Trailblazers is a regular series covering diverse-owned startups in the advertising, marketing and media industries.
After Rachel Donovan Geller (below, left) suffered a disastrous leak while wearing white pants, she started to think about how to make menstrual cycles more comfortable for women. Was there a way to instill confidence and security in people during their periods?
To put these thoughts into action, Geller, then the chief creative officer at female-owned boutique agency Art House, which works exclusively with Broadway shows, teamed up with her coworker Melanie Pitson, VP of product and business development lead, to launch feminine care brand Moons in 2020. The goal was to innovate on what’s available in feminine care to make more comfortable and functional products for women.
For Geller, however, launching a brand proved difficult while managing a full-time advertising career. After Broadway shuttered when the pandemic hit in 2020, she found more time to focus on Moons full time.
“We've been toying with this for so many years, and we finally took the risk to build something big and powerful,” she said.
Moons’ first product, Duets, combines a tampon and a slim liner inside a convenient pouch. As the first product designed by women to end period stains, Duets have resonated with consumers. During a trial, the product received a 100% intent to purchase after the trial among menustrators 18 to 40 years old, according to Moons.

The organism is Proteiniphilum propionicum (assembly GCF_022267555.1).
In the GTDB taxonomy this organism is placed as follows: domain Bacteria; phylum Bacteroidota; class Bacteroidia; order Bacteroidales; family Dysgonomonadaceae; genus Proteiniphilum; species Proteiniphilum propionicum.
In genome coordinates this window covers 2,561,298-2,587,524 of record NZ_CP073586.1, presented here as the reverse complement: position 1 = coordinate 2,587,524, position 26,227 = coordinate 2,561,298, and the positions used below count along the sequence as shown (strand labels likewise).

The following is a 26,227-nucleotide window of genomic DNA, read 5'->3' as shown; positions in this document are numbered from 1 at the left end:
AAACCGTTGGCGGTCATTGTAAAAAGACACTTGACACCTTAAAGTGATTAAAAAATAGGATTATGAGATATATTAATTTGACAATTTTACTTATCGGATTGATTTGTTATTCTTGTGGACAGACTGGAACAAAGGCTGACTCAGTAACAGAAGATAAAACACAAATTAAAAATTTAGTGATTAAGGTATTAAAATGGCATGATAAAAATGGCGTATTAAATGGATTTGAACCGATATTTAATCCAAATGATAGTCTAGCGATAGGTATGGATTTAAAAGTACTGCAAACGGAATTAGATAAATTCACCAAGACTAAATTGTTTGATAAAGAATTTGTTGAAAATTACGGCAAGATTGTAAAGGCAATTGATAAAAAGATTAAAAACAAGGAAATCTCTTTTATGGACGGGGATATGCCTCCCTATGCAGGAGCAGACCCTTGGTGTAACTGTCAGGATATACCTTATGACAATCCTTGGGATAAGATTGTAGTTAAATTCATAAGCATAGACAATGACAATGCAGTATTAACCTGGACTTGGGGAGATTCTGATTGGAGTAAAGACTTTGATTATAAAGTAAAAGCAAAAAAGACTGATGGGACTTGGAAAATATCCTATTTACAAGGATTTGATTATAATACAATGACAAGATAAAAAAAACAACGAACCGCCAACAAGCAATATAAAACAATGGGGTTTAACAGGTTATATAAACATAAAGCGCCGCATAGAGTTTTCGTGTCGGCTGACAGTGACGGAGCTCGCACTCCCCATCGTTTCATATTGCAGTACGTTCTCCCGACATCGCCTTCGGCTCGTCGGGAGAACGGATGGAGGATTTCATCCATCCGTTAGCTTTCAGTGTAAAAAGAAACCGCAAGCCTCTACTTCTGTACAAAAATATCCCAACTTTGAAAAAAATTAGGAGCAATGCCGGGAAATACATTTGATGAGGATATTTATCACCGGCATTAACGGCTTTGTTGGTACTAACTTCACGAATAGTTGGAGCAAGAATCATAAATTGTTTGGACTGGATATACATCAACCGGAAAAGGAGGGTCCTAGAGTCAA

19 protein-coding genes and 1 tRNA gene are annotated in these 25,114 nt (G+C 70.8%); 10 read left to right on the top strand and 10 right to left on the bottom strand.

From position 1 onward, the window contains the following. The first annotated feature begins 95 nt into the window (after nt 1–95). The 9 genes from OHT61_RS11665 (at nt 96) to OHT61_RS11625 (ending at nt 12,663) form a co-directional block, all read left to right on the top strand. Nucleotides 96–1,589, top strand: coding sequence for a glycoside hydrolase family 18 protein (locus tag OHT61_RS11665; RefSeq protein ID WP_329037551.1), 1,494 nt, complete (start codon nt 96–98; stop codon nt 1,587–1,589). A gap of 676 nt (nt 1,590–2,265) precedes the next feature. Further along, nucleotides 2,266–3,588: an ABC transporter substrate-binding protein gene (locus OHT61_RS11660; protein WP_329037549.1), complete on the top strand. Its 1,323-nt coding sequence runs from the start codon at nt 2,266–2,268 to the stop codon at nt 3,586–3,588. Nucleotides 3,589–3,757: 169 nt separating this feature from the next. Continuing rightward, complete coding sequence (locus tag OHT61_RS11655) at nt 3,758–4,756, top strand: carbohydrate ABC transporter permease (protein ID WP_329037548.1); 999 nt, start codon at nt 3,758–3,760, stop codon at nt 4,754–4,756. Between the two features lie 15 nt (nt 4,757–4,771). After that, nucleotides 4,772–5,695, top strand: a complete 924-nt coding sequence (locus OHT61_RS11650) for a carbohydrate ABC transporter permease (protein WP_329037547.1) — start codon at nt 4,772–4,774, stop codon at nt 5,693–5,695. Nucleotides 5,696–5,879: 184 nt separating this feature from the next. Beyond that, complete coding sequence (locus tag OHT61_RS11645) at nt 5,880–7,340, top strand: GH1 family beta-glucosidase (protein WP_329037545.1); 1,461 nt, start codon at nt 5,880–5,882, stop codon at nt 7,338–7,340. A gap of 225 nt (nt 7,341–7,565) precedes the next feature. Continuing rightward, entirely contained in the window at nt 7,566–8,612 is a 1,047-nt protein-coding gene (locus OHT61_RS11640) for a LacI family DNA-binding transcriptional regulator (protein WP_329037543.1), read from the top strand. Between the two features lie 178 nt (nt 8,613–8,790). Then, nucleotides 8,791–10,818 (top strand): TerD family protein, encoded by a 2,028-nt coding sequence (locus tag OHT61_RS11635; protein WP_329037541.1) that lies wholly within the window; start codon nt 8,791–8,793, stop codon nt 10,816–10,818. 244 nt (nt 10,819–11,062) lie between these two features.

“It's a small behavioral change, but pretty revolutionary because a lot of people suffer constantly,” said Moons’ chief creative officer Kaity Potak (above, right), another Art House alum. “We've found that one in two women who wear tampons suffer from leaks every month. That's outrageous. It takes up too much time, effort, wastes our clothes and ruins our couches.”
“We are really trying to carve out a space for ourselves amongst the competition as the product can deliver on performance, efficacy and dismantle the problems of leaks,” she added.
In addition to its female-focused products, the company boasts a mostly female team including Potak and creative director Cordelia Prouvost.
Moons is hoping to build beyond its product to also be an educational resource about menstruation, through an online community and even down to the package design, which illustrates each phase of the monthly cycle.
“This is something that has been so historically stigmatized and categorized as a curse,” said Geller. “We have the responsibility to completely shift from embarrassment to empowerment.”
Moons plans to launch additional products, including a First Moon Kit, which will feature items to celebrate a person’s first menstrual cycle.
“We really hope we can educate the general population and make people interested in this,” said Potak. “This is not just a women's issue. This is everybody’s conversation.”